Paula J. Lambert
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Paula J. Lambert writes, “A swift heart can cut you at the knees/take you down, leave you for dead.” But in The Sudden Seduction of Gravity, she does anything but leave the reader for dead. Through these intensely personal, often harrowing pages, Lambert speaks to the pain we all too often keep to ourselves: fear, doubt, anxiety, aging, illness. But rather than drown out the darkness with light, she explores and even embraces our pervasive “night sky,” exhorting us to “Feel the darkness./Feel the terror. Call it laughter. Call it love.” Read these pages and live through the darkness. Read them and be redeemed.
—Tania Runyan, author of Simple Weight and A Thousand Vessels.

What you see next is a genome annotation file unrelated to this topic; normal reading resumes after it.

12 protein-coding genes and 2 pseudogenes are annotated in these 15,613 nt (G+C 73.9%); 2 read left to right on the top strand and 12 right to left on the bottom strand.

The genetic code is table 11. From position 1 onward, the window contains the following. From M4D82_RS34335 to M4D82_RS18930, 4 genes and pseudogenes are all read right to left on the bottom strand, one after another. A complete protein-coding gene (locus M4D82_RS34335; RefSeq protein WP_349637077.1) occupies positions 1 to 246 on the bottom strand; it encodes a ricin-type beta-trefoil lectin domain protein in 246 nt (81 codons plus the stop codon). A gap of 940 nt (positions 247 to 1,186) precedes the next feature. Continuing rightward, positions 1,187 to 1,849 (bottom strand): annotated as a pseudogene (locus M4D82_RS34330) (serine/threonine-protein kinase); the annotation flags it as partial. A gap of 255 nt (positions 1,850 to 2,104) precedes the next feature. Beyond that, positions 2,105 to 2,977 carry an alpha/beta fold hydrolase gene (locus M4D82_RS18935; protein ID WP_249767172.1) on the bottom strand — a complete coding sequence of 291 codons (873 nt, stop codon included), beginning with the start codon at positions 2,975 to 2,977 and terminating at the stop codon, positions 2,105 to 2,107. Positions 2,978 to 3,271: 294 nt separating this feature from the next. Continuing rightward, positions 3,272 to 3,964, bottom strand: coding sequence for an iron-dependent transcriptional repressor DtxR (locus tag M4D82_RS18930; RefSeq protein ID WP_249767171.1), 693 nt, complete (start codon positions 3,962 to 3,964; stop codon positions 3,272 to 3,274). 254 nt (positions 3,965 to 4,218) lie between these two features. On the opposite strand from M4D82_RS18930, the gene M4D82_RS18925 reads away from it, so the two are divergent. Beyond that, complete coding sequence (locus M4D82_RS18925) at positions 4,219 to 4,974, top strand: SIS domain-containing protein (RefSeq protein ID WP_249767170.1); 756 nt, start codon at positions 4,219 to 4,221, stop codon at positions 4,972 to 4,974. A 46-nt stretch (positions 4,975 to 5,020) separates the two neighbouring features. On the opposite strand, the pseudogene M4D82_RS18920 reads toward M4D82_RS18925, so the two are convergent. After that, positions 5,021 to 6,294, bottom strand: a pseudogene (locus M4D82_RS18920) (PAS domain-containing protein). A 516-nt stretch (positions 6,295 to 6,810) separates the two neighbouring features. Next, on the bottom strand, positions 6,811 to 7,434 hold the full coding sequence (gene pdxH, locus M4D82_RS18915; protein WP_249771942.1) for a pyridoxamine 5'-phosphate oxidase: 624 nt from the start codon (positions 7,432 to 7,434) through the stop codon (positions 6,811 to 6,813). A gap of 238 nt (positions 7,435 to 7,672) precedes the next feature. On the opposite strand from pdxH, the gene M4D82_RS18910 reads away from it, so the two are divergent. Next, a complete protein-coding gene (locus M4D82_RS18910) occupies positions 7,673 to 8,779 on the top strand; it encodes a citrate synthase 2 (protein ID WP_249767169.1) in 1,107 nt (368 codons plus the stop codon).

The poems in Paula Lambert’s The Sudden Seduction of Gravity dance at the edge of an abyss, where “the world opens, a chasm of all that is/possible.” They speak of falling “on our knees over and over and over again” and ask “is it our weakness/or our failing if we use the posture to pray?” Though no single answer is offered, there’s a preference here for prayers of praise for what this life has to offer, the pain as well as the pleasure. On their knees or risen to their feet, these poems prefer to sing out with an honest and earned music that can allow you to “Let yourself fall” and “Call it love.”
—George Looney, author of A Short Bestiary of Love and Madness and Monks Beginning to Waltz
It is easy to read this collection as a meditation on illness alone, but to do so is to deny oneself the beauty of an inherent strength of will sprinkled with lots of hope. Lambert’s ability to make even the worst of it sound like a symphony cycles the reader emotionally through a poetic ringer, leading one through denial, coping, every imaginable trial and ultimately, the joy that comes with survival.
—Scott Woods, author of Watering Hole: Juke Joint Poems and 50 Mistakes Poets Make